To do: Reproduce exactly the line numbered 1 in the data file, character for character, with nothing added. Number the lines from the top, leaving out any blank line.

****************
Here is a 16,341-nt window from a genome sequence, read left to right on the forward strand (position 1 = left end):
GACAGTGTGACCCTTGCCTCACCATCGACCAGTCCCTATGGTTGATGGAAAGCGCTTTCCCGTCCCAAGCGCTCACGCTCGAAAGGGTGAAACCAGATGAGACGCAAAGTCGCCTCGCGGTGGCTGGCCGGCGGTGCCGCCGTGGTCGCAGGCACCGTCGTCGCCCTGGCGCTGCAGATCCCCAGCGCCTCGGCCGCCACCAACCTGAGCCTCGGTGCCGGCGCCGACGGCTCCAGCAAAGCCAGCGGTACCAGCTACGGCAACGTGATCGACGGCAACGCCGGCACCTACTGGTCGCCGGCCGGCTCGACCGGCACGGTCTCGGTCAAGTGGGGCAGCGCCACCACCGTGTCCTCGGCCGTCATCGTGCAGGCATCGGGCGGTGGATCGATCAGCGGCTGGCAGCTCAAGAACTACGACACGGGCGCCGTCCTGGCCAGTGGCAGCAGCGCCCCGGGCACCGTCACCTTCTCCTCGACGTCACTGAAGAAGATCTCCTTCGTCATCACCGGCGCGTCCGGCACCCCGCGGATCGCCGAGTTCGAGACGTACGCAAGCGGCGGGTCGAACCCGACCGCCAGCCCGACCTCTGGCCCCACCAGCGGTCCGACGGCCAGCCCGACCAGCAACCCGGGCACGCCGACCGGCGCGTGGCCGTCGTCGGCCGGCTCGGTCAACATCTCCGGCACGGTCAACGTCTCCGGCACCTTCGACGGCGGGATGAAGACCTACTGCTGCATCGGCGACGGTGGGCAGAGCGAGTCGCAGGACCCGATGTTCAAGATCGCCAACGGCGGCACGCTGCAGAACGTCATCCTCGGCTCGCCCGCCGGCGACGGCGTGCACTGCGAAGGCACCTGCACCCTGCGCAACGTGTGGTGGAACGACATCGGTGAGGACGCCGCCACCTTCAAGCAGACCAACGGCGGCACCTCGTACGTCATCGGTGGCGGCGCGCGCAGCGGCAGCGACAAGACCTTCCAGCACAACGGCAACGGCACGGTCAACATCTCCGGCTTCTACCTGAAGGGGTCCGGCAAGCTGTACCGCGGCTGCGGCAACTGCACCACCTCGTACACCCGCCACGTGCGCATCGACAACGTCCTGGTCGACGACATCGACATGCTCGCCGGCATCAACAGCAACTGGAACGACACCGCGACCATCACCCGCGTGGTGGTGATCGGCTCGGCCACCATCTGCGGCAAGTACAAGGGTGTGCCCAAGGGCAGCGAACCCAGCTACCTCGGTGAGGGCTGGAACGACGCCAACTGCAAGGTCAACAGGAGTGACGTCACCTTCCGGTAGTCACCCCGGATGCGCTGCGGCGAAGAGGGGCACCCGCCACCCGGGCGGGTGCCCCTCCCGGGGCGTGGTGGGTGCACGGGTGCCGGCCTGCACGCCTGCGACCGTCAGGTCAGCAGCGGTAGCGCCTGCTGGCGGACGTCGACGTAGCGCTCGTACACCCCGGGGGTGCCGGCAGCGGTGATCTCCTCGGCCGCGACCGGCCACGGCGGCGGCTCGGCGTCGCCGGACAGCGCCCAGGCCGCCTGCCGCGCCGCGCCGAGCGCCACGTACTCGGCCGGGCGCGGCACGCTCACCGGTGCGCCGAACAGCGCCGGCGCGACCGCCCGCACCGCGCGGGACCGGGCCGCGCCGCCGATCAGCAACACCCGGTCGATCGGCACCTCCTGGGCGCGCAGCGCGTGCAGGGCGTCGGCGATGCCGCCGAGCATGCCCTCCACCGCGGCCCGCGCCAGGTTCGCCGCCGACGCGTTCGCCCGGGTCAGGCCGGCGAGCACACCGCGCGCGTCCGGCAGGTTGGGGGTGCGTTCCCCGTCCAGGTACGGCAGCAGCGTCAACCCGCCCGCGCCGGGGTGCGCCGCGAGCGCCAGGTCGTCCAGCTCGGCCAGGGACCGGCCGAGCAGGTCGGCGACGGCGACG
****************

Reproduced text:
Here is a 16,341-nt window from a genome sequence, read left to right on the forward strand (position 1 = left end):